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Local Services (CSR)

Volume 520: debated on Tuesday 21 December 2010

9. What assessment his Department has made of the effects of the outcome of the comprehensive spending review on the provision of local services in deprived areas. (31822)

It is for Departments to decide how best to prioritise resources within their departmental expenditure limits. The consequences in particular locations will become apparent only once these decisions have been made. However, the Secretary of State for Communities and Local Government announced the provisional local government finance settlement on Monday, and the balance of the settlement is more heavily weighted towards councils that are more dependent on central Government grants and have greater relative needs.

Salford is ranked 15th in average scores for the 50 most deprived districts in England. The front-loaded grant cuts announced in the spending review mean that next year Salford council is faced with making budget cuts of 15%, or £40 million, which will have an impact on services such as social care for frail older or disabled people. How does the Minister square that reality with the Government’s pledge in the spending review to limit the impact of spending reductions on the most vulnerable in our society?

Had we proceeded with the spending formula that existed under the previous Government, some of the deprived areas that are most dependent on central Government grant would have faced a greater cut than the one in the proposals announced by my right hon. Friend the Secretary of State for Communities and Local Government.

Does the Minister agree with me, and my constituents in Dover and Deal, that the council tax freeze is very welcome, and stands in sharp contrast to the massive rises that have hit the poor, elderly and vulnerable in recent years?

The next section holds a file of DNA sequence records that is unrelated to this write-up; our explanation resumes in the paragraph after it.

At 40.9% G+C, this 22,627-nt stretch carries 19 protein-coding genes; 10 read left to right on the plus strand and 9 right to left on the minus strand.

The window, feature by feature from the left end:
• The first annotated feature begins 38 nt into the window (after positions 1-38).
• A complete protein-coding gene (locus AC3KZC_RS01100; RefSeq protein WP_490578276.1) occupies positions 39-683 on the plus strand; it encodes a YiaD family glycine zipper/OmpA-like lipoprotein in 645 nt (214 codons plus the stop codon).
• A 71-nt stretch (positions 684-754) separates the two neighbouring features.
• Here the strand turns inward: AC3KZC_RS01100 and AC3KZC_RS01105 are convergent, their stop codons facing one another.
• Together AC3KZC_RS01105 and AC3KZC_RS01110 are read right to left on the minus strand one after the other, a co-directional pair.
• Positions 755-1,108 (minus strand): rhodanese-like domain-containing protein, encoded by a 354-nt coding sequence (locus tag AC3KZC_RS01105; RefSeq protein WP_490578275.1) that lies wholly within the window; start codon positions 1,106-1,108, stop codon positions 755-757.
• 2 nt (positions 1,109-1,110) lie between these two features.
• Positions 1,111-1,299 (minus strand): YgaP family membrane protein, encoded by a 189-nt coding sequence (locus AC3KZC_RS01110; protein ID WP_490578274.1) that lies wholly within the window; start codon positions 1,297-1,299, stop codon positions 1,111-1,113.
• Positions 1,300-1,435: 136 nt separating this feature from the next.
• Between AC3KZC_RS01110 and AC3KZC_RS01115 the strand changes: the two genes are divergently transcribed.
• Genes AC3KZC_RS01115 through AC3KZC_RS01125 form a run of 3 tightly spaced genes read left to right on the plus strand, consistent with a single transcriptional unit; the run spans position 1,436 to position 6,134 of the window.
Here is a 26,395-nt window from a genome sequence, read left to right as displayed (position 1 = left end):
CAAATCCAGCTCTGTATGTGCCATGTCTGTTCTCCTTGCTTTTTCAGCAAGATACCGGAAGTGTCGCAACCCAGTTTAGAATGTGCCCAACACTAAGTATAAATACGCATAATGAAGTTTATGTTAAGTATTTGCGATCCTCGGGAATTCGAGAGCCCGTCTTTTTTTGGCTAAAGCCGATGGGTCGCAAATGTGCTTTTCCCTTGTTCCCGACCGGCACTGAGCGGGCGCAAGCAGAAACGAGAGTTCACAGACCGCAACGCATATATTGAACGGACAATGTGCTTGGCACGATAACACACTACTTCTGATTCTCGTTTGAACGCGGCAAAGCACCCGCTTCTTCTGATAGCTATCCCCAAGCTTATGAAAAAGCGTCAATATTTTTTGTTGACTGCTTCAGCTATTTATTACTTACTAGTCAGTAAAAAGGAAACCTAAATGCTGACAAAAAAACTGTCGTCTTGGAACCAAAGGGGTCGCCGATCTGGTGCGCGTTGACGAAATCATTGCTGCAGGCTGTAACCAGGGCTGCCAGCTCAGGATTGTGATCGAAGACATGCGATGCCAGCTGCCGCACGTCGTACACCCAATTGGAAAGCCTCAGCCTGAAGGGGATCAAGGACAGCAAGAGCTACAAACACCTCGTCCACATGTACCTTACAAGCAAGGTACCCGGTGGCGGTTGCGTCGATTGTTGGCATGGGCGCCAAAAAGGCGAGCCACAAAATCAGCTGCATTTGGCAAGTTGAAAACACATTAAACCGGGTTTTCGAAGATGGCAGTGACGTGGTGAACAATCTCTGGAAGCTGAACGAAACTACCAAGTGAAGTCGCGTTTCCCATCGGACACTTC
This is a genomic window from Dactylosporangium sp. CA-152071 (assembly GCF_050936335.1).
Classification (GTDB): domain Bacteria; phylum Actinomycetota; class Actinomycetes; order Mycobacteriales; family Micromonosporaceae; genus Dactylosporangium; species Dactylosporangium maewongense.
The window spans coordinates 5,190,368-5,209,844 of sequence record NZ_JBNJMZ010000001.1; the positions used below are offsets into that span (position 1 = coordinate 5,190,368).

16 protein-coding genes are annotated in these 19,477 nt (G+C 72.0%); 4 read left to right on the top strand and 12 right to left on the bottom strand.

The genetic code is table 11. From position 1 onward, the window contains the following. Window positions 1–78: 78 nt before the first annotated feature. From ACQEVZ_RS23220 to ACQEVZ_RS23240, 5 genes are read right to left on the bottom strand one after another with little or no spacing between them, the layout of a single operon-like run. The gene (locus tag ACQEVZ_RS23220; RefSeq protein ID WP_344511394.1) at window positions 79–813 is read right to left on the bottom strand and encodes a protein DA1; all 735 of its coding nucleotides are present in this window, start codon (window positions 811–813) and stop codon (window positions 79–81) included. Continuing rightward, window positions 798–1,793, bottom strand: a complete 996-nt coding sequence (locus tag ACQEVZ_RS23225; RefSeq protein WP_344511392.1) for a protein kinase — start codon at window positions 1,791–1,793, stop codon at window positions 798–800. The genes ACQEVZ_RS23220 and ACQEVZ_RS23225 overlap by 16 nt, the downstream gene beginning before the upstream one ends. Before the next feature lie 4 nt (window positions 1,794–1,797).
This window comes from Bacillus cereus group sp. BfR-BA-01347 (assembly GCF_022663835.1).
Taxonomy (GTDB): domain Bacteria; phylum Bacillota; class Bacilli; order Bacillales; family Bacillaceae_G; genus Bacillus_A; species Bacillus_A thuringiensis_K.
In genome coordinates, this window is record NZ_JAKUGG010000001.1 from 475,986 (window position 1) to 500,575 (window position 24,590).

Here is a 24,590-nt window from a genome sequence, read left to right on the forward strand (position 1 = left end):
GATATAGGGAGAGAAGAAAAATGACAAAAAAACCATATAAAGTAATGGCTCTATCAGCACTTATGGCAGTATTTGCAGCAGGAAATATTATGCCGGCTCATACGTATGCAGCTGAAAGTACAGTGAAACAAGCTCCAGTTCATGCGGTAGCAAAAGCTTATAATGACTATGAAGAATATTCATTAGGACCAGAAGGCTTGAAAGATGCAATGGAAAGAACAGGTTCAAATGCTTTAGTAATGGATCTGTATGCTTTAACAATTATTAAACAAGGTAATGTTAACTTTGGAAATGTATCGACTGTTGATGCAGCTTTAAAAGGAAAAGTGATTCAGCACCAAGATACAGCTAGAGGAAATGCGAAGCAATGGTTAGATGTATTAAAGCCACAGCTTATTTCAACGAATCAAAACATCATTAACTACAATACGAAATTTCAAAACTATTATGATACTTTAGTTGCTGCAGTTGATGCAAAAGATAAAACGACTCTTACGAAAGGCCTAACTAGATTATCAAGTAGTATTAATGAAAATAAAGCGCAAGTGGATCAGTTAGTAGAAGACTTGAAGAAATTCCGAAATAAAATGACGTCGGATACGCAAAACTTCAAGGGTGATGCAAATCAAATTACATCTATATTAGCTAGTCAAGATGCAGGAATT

With reference to the comprehensive spending review, the council tax freeze and the other measures that we have announced demonstrate that we are making every effort to ensure that the difficult decisions that we have to make because of the deficit are reached in a way that is fair.

But will the Minister now acknowledge that the spending review was in fact brutally regressive and hit the poorest hardest, especially when we see how the figures announced last week will affect individual councils and communities? For example, how can he justify the percentage changes announced last week to the local authority specific grants for learning disabilities, Sure Start and One to One tuition? The most deprived 10th of local authorities will see a drop—minus 12%—whereas the wealthiest decile will see an increase of more than 24%. How is that fair or progressive?

When we look at 2011 and onwards, we see that this is a Government who are bringing in the pupil premium and funding social care. Labour Members, when they were in government, were planning to make cuts in 2011-12. Where would they have made their cuts? We have done everything we can to protect the poorest in the very difficult circumstances left us by the Opposition.

Does my hon. Friend agree that the pupil premium in the comprehensive spending review will have a transformative effect on helping the poorest in Brentford and Isleworth, and elsewhere?

Within the comprehensive spending review we have given priority to school funding. The pupil premium will help the poorest, which is indicative of the Government’s values in looking to the long term, looking at fairness, and ensuring that young people have an opportunity that they did not necessarily get under the previous Government.